Germany: Lufthansa and the bankruptcy of the unions

On Thursday, shareholders approved the “rescue package” that Lufthansa has agreed with the German government. This means that the last hurdle for its acceptance has been cleared.

The government is providing €9 billion in aid to the largest German airline, which has practically come to a standstill due to the coronavirus crisis. This sum will be used to thoroughly streamline and restructure the airline.

Preliminary estimates assume that at least 22,000 of the 138,000 jobs in the company will be cut. There will also be drastic cuts in wages and working conditions. However, the measures could be even more dramatic if the consequences of the coronavirus crisis drag on for a long time.

The trade unions have not only agreed to the package, they have even called for rallies to support it. The service union Verdi and the various sectoral unions are surpassing each other with their savings proposals at the expense of the workforce.

The Independent Flight Attendants Organization (UFO) reached an agreement with Lufthansa the day before the shareholders’ meeting, which will bring the company savings of half a billion euros by the end of 2023. Applied to the 22,000-strong cabin crew of the parent company to which the agreement applies, this means an average loss of income of €23,000 over three and a half years!

The savings will be realised by suspending wage increases, reducing working hours with a corresponding reduction in wages, reducing contributions to company pension schemes and cutting jobs. In addition, there are “voluntary” measures such as unpaid leave, further reductions in working hours and early retirement. Those affected will thus not only lose a large part of their current income but also their future pension provision.

The company’s only concession is that there will be no “compulsory redundancies” for the next four years. This hackneyed formula has been used by the unions for decades to sell drastic attacks to their members. It does not mean that jobs will be maintained, but only that redundancies will be made through natural turnover. If this proves insufficient, the company has enough means of harassment at its disposal to drive employees from the company out of disgust.

The cabin crew union UFO has conducted several strikes against Lufthansa in recent years. Now, at the stroke of a pen, it is reversing everything achieved in the past. The UFO leadership now kneels before the company like a lapdog and is celebrating the drastic savings measures as a triumph of “social partnership.”

“UFO and Lufthansa are now proving, after years of fierce confrontation, that they can unite and act responsibly,” said UFO Chairman Daniel Flohr. “The procedures agreed upon in January will be terminated, some issues that arose in the conflict-laden past will from now on be handled jointly and without coercion”. He sees “this agreement as a sign of a regained and constructive social partnership with the UFO.”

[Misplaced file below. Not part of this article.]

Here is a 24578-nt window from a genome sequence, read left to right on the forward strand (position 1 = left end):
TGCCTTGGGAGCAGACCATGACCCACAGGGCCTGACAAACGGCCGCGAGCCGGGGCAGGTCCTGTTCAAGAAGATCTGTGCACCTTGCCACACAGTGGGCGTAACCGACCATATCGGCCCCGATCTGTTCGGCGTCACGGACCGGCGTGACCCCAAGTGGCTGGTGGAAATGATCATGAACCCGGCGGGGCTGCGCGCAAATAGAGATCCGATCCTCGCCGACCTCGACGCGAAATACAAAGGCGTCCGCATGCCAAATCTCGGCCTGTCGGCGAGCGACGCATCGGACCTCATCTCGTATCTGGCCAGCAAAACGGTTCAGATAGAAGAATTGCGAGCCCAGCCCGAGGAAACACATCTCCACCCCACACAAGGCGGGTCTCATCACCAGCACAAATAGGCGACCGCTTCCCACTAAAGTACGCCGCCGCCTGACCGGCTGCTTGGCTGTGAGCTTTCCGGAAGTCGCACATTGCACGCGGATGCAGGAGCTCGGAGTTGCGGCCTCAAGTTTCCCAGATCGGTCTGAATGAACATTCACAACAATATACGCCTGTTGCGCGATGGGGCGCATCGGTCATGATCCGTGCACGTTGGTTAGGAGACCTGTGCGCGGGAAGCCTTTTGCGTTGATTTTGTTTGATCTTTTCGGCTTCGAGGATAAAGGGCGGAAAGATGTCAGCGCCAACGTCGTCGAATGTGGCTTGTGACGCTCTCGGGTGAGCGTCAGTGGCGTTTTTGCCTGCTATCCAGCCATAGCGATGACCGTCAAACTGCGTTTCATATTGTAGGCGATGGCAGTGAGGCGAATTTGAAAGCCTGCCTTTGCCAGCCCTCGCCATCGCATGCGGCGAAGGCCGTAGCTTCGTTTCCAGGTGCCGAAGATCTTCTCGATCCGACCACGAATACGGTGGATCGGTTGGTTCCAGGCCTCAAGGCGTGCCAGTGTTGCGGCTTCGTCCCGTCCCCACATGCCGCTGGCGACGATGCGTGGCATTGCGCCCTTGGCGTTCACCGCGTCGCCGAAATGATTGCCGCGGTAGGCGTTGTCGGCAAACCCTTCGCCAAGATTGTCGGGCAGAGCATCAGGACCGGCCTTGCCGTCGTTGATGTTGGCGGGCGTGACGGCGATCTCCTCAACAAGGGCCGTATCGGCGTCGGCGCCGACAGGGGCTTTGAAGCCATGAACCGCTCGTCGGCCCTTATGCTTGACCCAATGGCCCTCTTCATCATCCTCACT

UFO negotiator Nicoley Baublies rejoiced, “With this package and the further solutions found together, we are finally putting our social partnership visibly on a new foundation.”

Verdi and the Cockpit Pilots Association (VC) are still negotiating cuts with Lufthansa. But there is no doubt that they are prepared to make just as massive cutbacks as UFO.

Cockpit had already offered annual savings of €350 million affecting Lufthansa pilots, Germanwings, Lufthansa Cargo and Lufthansa Aviation Training at the end of April. The talk was of them forgoing 45 percent of their salary. In the meantime, the pilots’ union is negotiating a crisis package for cuts totalling €850 million by June 2022 but has not yet reached a final agreement on this.

Verdi has always served Lufthansa as its house union. Verdi deputy chair Christine Behle is also deputy chair of the Lufthansa supervisory board and has been a member of the Social Democratic Party (SPD) for 27 years. She was largely involved in negotiating the rescue package on behalf of the grand coalition of the Christian Democrats (CDU/CSU) and SPD.

Shortly before the shareholders’ meeting, Behle assured shareholders that Verdi was also prepared to make massive cuts. There was a constructive exchange on the question of what contribution employees could make to the crisis facing the company, she said. Appropriate collective bargaining solutions were being negotiated across the group, and negotiations would continue Friday, she added.

Thursday’s shareholders’ meeting had been preceded by a filthy show which served as a fig leaf for the unions.

Major shareholder Heinz Hermann Thiele had increased his share in Lufthansa to 15 percent, threatening to blow up the agreement with the government. Since most Lufthansa shares are widely held and less than 40 per cent of shareholders had registered for the Annual General Meeting, he could have blocked the two-thirds majority required to accept the package.